- Common methods like massive cultural changes and initiatives only work about 30% of the time
- Leveraging the naturally occurring groups your teams form is the most effective way of changing your company culture
- An effective tribal leader can bring about a thriving corporate culture, while the lack of a good tribal leader is why some businesses fail.
If you saw one of your team members outside of work, walking down the street, would you stop to say hello? If you answered yes, you’ll agree with what Dave Logan, John King, and Halee Fischer-Wright describe as a tribe in their book Tribal Leadership: “A ‘tribe’ is a group of 20 to 150 who know each other enough that, if they randomly saw another walking down the street, they’d stop to say hello.”
As a business leader, you want your employees to feel like they belong to a tribe, not a just a team. Assessing your organisation’s culture can help you identify specific tools to enable tribal leadership.
The big idea: Dissolve a team mentality in favour of something bigger
As disruptors in the form of artificial intelligence, automation, and self-driving vehicles advance, our world gets smaller and more progressive. It’s our leadership and relationship skills that will set us apart and will keep us from being left behind.
“Tribal strategy is a series of three discussions in which the tribal leader starts to learn where the group wants to go,” explains Logan. “What do we want? The resulting answer is ‘outcomes’. What do we have? The tribe’s answers constitute ‘assets.’ What will we do? This answer gives the group its behaviours.” The outcomes, assets and behaviours are key drivers to determining this direction.
What’s in it for you: Stronger company culture and increased collaboration
Conventional strategies such as massive cultural changes, promotions and initiatives only work about 30% of the time, according to Logan, King and Fischer-Wright. “The most effective method of changing your organisation’s culture is to leverage the naturally occurring groups in your organisation – tribes.”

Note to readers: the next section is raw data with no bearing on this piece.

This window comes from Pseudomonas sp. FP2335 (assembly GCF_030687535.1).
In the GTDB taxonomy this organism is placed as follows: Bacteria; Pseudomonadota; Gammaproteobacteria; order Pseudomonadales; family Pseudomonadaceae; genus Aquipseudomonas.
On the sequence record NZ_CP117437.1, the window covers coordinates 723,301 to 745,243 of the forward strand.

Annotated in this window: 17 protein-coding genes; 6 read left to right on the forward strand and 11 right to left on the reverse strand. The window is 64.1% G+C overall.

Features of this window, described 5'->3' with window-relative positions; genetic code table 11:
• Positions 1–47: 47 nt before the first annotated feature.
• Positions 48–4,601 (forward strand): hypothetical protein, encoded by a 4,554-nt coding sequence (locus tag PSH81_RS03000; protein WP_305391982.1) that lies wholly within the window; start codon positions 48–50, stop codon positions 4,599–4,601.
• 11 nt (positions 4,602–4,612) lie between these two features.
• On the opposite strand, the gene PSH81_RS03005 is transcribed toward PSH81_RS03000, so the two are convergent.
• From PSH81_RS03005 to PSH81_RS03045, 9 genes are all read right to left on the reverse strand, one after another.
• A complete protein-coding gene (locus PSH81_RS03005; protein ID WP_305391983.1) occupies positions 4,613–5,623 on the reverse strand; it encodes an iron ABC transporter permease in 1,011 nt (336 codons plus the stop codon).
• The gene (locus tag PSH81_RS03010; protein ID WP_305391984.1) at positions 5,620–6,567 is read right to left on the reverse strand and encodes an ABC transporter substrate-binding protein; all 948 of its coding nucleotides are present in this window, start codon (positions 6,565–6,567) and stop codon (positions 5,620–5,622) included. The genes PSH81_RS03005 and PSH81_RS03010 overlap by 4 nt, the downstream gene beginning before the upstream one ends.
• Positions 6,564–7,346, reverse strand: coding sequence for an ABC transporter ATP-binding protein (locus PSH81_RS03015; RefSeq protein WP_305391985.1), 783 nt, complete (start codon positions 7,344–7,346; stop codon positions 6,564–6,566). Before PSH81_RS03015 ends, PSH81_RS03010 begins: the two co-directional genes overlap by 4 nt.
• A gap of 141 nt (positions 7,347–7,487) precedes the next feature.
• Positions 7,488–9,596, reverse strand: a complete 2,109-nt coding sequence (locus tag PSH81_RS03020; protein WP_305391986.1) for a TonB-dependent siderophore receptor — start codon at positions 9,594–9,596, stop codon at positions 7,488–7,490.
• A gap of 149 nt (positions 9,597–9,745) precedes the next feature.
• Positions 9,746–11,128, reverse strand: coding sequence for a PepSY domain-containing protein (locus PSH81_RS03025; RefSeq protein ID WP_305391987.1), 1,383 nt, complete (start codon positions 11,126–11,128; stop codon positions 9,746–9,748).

Applying tribal leadership strategies not only endorses efficiency, but it also pushes the tribe to seek leadership instead of rejecting it. Employee wellbeing increases as people start to feel more alive.
“Leaders lead when they connect with their tribes and when they help the tribe connect to itself,” says entrepreneur, blogger and author of Tribes: We Need You to Lead Us, Seth Godin. Tribal leadership encourages collaboration in working towards a common goal, reduces interpersonal friction – therefore lessening fear and stress in the workplace – and builds a culture of openness and friendliness where co-operation, not competition thrives.
Make it happen
Apply these tribal strategy principles from Reggie James, founder and managing director of Beaker & Flint to your leadership toolkit today:
- Share the connections within your sphere of influence. Hoarding contacts and information doesn’t make you more powerful – it alienates your tribe
- Leverage your ability to use the resources within your tribe to increase individuals’ power as a team and accomplish your collective vision
- Walk the talk and let your passion for your work convey your vision, to motivate your team to be a like-minded tribe.